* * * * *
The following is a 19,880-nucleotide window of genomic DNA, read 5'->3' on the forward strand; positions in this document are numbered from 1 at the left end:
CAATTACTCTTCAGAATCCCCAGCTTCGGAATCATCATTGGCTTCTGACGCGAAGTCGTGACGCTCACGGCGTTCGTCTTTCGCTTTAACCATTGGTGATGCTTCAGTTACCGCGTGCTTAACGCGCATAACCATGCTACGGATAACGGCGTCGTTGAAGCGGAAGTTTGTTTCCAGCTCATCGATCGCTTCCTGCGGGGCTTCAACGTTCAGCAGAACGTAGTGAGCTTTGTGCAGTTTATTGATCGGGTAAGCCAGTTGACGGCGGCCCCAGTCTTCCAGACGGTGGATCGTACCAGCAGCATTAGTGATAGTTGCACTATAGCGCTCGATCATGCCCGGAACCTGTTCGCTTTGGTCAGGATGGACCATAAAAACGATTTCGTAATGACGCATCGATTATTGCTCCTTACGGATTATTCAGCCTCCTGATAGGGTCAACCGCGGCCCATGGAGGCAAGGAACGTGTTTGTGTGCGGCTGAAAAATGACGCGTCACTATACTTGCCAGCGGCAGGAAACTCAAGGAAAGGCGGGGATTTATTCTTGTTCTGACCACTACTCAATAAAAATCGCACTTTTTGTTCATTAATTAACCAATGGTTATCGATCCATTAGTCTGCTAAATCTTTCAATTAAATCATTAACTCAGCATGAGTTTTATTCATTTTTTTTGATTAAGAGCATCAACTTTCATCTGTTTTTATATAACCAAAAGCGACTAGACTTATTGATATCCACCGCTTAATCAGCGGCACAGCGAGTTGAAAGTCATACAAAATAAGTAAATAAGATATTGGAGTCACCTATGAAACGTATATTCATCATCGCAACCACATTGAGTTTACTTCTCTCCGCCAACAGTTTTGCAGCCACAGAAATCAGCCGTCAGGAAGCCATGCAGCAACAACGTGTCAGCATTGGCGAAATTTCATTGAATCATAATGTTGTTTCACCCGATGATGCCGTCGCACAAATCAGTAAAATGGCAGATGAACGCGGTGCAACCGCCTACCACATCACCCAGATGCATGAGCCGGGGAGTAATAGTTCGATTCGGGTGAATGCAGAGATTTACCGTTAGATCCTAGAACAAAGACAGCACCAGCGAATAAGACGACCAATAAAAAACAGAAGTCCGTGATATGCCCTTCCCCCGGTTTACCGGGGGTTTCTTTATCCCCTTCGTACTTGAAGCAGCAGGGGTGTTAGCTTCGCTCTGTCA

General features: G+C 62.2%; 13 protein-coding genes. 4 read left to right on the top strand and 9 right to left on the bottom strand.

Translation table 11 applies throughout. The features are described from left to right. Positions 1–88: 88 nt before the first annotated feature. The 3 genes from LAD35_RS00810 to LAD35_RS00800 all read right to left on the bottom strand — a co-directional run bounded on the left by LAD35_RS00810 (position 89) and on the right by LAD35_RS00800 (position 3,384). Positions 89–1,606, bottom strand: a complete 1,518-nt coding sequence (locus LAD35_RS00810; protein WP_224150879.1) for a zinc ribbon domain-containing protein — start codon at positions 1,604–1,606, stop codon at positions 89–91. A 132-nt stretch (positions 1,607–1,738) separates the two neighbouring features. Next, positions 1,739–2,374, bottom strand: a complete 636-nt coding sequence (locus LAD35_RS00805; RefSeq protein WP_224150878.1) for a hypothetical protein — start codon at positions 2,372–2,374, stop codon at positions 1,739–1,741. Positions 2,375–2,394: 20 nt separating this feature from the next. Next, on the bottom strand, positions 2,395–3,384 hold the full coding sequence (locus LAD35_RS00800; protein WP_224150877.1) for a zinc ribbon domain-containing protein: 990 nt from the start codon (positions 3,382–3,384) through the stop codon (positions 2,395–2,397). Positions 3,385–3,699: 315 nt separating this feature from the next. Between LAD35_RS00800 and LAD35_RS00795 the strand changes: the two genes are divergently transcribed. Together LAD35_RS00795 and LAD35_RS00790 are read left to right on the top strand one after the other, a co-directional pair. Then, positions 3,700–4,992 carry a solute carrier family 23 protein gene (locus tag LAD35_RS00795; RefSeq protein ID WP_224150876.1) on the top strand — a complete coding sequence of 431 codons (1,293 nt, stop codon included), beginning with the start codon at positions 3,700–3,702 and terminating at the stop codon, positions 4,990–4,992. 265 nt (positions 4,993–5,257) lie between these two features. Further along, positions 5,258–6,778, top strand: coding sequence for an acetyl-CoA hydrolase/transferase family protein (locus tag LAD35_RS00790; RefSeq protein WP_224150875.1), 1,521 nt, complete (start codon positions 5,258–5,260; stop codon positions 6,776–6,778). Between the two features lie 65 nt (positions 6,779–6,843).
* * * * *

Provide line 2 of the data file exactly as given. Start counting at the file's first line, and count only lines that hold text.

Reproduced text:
CAATTACTCTTCAGAATCCCCAGCTTCGGAATCATCATTGGCTTCTGACGCGAAGTCGTGACGCTCACGGCGTTCGTCTTTCGCTTTAACCATTGGTGATGCTTCAGTTACCGCGTGCTTAACGCGCATAACCATGCTACGGATAACGGCGTCGTTGAAGCGGAAGTTTGTTTCCAGCTCATCGATCGCTTCCTGCGGGGCTTCAACGTTCAGCAGAACGTAGTGAGCTTTGTGCAGTTTATTGATCGGGTAAGCCAGTTGACGGCGGCCCCAGTCTTCCAGACGGTGGATCGTACCAGCAGCATTAGTGATAGTTGCACTATAGCGCTCGATCATGCCCGGAACCTGTTCGCTTTGGTCAGGATGGACCATAAAAACGATTTCGTAATGACGCATCGATTATTGCTCCTTACGGATTATTCAGCCTCCTGATAGGGTCAACCGCGGCCCATGGAGGCAAGGAACGTGTTTGTGTGCGGCTGAAAAATGACGCGTCACTATACTTGCCAGCGGCAGGAAACTCAAGGAAAGGCGGGGATTTATTCTTGTTCTGACCACTACTCAATAAAAATCGCACTTTTTGTTCATTAATTAACCAATGGTTATCGATCCATTAGTCTGCTAAATCTTTCAATTAAATCATTAACTCAGCATGAGTTTTATTCATTTTTTTTGATTAAGAGCATCAACTTTCATCTGTTTTTATATAACCAAAAGCGACTAGACTTATTGATATCCACCGCTTAATCAGCGGCACAGCGAGTTGAAAGTCATACAAAATAAGTAAATAAGATATTGGAGTCACCTATGAAACGTATATTCATCATCGCAACCACATTGAGTTTACTTCTCTCCGCCAACAGTTTTGCAGCCACAGAAATCAGCCGTCAGGAAGCCATGCAGCAACAACGTGTCAGCATTGGCGAAATTTCATTGAATCATAATGTTGTTTCACCCGATGATGCCGTCGCACAAATCAGTAAAATGGCAGATGAACGCGGTGCAACCGCCTACCACATCACCCAGATGCATGAGCCGGGGAGTAATAGTTCGATTCGGGTGAATGCAGAGATTTACCGTTAGATCCTAGAACAAAGACAGCACCAGCGAATAAGACGACCAATAAAAAACAGAAGTCCGTGATATGCCCTTCCCCCGGTTTACCGGGGGTTTCTTTATCCCCTTCGTACTTGAAGCAGCAGGGGTGTTAGCTTCGCTCTGTCA